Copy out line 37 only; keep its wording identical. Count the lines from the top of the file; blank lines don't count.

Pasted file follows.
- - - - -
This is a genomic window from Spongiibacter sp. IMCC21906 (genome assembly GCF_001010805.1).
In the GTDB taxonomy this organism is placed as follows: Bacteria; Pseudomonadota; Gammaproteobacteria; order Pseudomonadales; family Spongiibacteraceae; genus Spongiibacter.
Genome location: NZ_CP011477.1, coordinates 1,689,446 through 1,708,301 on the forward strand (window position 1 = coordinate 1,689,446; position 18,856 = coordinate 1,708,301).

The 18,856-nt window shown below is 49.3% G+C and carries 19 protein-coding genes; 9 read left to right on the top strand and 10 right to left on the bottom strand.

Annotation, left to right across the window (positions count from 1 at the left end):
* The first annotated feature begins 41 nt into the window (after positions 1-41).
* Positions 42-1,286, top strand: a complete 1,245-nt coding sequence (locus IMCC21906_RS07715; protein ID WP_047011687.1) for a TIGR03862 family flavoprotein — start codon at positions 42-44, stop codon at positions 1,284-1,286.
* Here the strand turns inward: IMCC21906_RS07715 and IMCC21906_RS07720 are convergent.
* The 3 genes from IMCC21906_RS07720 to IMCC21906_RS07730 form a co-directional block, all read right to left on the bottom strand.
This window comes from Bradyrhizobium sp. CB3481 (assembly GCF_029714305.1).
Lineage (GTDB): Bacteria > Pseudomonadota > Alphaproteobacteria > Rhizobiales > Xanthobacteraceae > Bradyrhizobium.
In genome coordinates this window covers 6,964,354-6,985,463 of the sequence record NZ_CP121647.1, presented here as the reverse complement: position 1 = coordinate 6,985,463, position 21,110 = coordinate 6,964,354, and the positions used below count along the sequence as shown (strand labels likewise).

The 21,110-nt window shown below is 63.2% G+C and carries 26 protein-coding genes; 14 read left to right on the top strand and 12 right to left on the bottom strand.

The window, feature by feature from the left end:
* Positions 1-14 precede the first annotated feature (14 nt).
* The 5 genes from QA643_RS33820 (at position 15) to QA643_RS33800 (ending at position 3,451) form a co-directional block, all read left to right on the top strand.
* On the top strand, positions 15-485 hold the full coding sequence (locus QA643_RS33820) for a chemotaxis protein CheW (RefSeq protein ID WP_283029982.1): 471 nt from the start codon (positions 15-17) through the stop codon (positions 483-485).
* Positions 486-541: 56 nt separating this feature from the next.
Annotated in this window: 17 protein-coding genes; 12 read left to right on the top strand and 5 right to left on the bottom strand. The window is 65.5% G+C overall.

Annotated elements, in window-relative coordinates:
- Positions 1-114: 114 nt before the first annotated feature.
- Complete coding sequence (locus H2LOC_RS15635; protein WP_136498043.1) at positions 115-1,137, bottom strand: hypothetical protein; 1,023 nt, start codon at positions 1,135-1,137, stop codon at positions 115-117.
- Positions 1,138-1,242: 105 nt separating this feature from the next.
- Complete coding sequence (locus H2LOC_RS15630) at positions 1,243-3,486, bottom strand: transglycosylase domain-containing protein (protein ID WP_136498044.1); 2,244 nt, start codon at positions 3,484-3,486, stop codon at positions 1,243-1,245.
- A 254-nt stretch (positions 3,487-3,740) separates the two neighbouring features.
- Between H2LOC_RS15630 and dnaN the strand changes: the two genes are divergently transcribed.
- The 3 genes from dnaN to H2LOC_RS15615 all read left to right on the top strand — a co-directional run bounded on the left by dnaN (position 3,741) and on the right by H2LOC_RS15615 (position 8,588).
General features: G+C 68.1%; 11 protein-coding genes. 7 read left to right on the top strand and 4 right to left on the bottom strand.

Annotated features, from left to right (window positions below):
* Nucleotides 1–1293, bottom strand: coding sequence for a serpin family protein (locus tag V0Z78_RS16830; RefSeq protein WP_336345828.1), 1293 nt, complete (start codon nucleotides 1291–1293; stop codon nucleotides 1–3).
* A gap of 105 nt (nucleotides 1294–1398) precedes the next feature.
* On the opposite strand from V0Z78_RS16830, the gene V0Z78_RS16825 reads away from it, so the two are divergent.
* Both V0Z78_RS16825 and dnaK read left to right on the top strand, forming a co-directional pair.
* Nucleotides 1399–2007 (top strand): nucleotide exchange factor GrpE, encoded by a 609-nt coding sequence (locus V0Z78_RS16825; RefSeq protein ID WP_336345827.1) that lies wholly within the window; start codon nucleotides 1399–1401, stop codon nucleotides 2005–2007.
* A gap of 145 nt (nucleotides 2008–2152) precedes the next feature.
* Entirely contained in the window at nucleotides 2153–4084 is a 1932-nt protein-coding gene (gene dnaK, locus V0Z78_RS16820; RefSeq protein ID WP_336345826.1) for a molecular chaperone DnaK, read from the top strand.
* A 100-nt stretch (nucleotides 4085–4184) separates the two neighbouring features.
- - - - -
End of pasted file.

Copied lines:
* A 100-nt stretch (nucleotides 4085–4184) separates the two neighbouring features.